Small Hive Beetle
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The small hive beetle (SHB), Aethina tumida Murray, is an emerging and invasive pest of the European honey bee. The SHB can impact colony health and damage beekeeping equipment.
Spread of Small Hive Beetle
The SHB is native to Sub-Saharan Africa and has spread into many regions of the globe in recent years. The SHB was first discovered in USA in 1998 (Florida) and has become well established in most states across the USA, with particularly large populations in warmer, coastal states. The SHB was first discovered in Australia in 2002 (New South Wales) and has since become well established spreading along the Eastern Coast.
In Canada, the SHB was discovered in Manitoba (2002 and 2006), Alberta (2006) and Québec (2008, 2009). In the Prairie Provinces, control measures were taken to control the pest and SHB failed to establish a population. It is still to be determined whether SHB has been able to establish a resident population in one region of southern Quebec.
In September 2010, SHB was identified in southern Ontario. At present, it remains unknown whether SHB will establish a resident population in Ontario.
Life Cycle and Biology
The SHB is a member of the "sap beetle", family Nitidulidae. Like all other beetles, the SHB goes through complete metamorphosis from egg to larvae to pupae to adult. The timing of full development varies from 21 to 94 days depending on the temperature and humidity.
Adult SHB will seek out honey bee colonies for shelter, food and breeding area for their developing young. The eggs of the SHB are small (1.4 x 0.26 mm), pearly white and laid in clusters in cracks and crevices of the hive. Eggs hatch in three to six days.
Larvae grow to 11 x 1.6 mm before pupation. Larvae resemble grubs and are white to beige in color with a brown hardened head, three sets of legs and rows of brown spines along the length of the body (Figure 1). Larvae are typically found clustered together in cells of the honey comb, often immersed in a film of fermented honey.
The larvae are the most destructive life stage of the SHB in terms of damage to honey bee colonies. Larvae feed on honey bee brood, pollen, honey and tunnel through wax comb consuming protein required for their development. Larvae defecate in the honey comb, causing the honey to ferment and spoil. Like other sap beetles (i.e. Nitidulids), SHB are closely associated with a specific strain of yeast (Kodamaea ohmeri) that may aid in feeding.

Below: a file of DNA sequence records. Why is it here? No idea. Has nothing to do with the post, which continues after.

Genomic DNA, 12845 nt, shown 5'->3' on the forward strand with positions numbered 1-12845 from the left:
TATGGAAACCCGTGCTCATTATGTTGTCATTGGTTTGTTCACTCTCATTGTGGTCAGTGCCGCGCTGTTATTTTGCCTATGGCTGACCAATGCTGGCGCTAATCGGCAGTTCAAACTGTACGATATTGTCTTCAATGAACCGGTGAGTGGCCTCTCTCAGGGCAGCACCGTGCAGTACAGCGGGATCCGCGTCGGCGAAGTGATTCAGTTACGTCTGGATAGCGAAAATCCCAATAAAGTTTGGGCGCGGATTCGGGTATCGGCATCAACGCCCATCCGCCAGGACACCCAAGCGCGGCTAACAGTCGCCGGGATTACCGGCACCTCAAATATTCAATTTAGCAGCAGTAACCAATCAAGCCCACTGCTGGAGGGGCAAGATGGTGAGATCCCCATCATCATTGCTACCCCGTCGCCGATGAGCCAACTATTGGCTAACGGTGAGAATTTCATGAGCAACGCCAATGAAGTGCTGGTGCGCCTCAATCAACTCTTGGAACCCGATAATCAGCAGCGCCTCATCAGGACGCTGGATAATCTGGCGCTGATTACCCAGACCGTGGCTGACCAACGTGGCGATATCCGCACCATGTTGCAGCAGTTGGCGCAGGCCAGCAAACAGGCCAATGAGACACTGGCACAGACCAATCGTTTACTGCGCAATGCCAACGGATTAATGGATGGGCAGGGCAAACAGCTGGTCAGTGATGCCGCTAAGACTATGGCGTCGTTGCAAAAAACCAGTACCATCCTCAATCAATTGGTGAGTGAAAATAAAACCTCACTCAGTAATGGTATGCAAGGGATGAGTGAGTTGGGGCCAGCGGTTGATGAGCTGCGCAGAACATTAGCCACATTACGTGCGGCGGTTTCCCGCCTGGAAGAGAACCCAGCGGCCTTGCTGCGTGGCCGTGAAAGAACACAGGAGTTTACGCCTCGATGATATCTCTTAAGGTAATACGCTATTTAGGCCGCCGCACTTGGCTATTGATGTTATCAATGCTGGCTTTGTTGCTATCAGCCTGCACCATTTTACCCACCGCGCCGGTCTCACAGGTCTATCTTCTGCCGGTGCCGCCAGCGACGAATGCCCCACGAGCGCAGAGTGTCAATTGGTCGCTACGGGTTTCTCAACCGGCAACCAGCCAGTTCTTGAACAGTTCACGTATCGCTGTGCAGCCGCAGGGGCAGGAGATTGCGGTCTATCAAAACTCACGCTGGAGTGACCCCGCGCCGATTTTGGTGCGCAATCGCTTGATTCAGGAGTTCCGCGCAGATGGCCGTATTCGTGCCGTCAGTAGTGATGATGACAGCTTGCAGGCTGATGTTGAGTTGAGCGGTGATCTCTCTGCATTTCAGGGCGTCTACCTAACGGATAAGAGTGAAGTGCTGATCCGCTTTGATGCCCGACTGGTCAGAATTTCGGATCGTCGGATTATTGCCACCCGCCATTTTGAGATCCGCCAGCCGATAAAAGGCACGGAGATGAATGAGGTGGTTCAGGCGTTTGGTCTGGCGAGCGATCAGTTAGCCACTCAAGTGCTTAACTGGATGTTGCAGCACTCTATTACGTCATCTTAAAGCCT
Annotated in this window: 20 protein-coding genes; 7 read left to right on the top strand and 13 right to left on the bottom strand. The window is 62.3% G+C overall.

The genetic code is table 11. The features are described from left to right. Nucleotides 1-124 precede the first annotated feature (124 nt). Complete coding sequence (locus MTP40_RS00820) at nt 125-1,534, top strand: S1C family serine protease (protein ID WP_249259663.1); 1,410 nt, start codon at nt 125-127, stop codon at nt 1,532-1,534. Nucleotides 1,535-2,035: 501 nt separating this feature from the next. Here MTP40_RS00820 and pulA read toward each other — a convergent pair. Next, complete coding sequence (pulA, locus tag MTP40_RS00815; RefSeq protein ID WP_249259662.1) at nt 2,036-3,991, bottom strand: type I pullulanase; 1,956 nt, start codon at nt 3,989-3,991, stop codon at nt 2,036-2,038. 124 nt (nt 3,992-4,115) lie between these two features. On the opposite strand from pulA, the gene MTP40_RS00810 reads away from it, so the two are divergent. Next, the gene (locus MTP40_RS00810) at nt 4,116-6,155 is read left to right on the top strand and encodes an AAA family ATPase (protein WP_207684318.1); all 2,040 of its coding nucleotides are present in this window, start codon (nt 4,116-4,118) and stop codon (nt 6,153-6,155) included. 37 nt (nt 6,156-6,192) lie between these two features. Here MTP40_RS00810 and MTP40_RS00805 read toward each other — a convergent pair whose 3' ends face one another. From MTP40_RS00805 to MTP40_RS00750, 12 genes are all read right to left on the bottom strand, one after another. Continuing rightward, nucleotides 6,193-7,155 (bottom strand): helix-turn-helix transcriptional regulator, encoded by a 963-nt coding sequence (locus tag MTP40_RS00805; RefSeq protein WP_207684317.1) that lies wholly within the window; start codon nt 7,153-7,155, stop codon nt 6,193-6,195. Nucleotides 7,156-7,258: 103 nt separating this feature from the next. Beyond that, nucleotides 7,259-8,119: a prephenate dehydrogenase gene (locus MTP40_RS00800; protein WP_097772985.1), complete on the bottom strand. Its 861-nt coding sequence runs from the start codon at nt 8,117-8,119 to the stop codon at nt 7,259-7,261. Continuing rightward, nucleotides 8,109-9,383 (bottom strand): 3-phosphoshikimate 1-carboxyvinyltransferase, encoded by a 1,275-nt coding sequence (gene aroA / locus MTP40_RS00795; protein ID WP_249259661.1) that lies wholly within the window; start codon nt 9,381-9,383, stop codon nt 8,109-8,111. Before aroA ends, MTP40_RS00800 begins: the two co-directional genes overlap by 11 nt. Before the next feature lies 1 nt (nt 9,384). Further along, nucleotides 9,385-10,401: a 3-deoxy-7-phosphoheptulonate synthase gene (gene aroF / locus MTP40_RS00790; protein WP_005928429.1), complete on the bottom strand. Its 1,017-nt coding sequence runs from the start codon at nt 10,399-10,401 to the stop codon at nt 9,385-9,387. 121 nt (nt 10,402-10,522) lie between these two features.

After 10 to 28 days (average 16 days) the larvae will leave the colony, burrow into the soil (on average 10 cm deep and 30 cm from the colony entrance) to pupate in the soil (10 to 60 days, average 25 days). Lighter, sandier soils are most suitable for SHB pupation. Adults are reddish brown to black (4 to 7 x 2 to 3.5 mm) with clubbed antennae, shortened wing coverings that do not extend the full length of the abdomen and a distinct crescent moon shaped structure behind the head (Figure 2).
Adults are long lived (up to six months), can disperse by flying (10 to 14 km) and have a tremendous reproductive capacity. The dispersal of adults is aided by movement of infested honey bee colonies and beekeeping equipment. In addition, SHB are not restricted to honey bee colonies, being able to survive on rotting fruit and can go without food for up to 10 days in the adult stage. This may also contribute to their dispersal. In winter, adult SHB can live within the honey bee cluster.
Figure 1. Larvae
Figure 2. Adult
Weakened and compromised honey bee colonies are at greatest risk of SHB damage. However this may also include healthy nucleus colonies, mating nucs and queen banks. A honey bee colony without a strong population of worker bees to protect the exposed food stores and bee brood can succumb to a rapid increase in numbers of SHB larvae. This will further stress the colony as SHB larvae will feed on brood, spoil food stores and foul the environment of the colony.
In severe infestations of SHB, colonies may perish or abandon the hive. Although adult SHB may be present in strong, populous colonies; the development of large numbers of SHB larvae is often restricted by the activities of the honey bee workers.
In dead honey bee colonies or exposed beekeeping equipment, SHB infestations can increase dramatically as there is a large source of larval food and no protection. Similarly in honey houses and extracting facilities, SHB can spoil honey when honey comb is exposed for long periods of time. It is recommended that beekeepers promptly extract any exposed honey comb and clean facilities immediately after extraction. Wax cappings should also be stored in beetle tight containers and rendered as soon as possible.
Adult SHB are often found in dark, tight spaces in the hive environment. However, they may be encountered
anywhere in the colony, especially when present at high densities. Adults are typically found on the underside of the inner cover, tops of frames and on the bottom board. Adult SHB will move quickly away from light, so it is important to make a quick visual scan as soon as the colony is opened.
Adults can also be detected by a variety of traps, which typically have tight spaces that attract SHB adults. Two of the most common traps are corrugated cardboard or plastic inserts and traps containing oil. The larvae of SHB are typically found on the surface of unprotected comb and at higher densities on the bottom board. Symptoms of the SHB larvae include clusters of larvae feeding in the comb and fermented honey oozing down the surface of the frame (a.k.a. "sliming") (Figure 3). This can be seen in both field colonies and in extraction facilities.
Figure 3. Comb
There is only one registered treatment for SHB in Canada, CheckMite+ (see treatment recommendations on the label for SHB and follow all label instructions).
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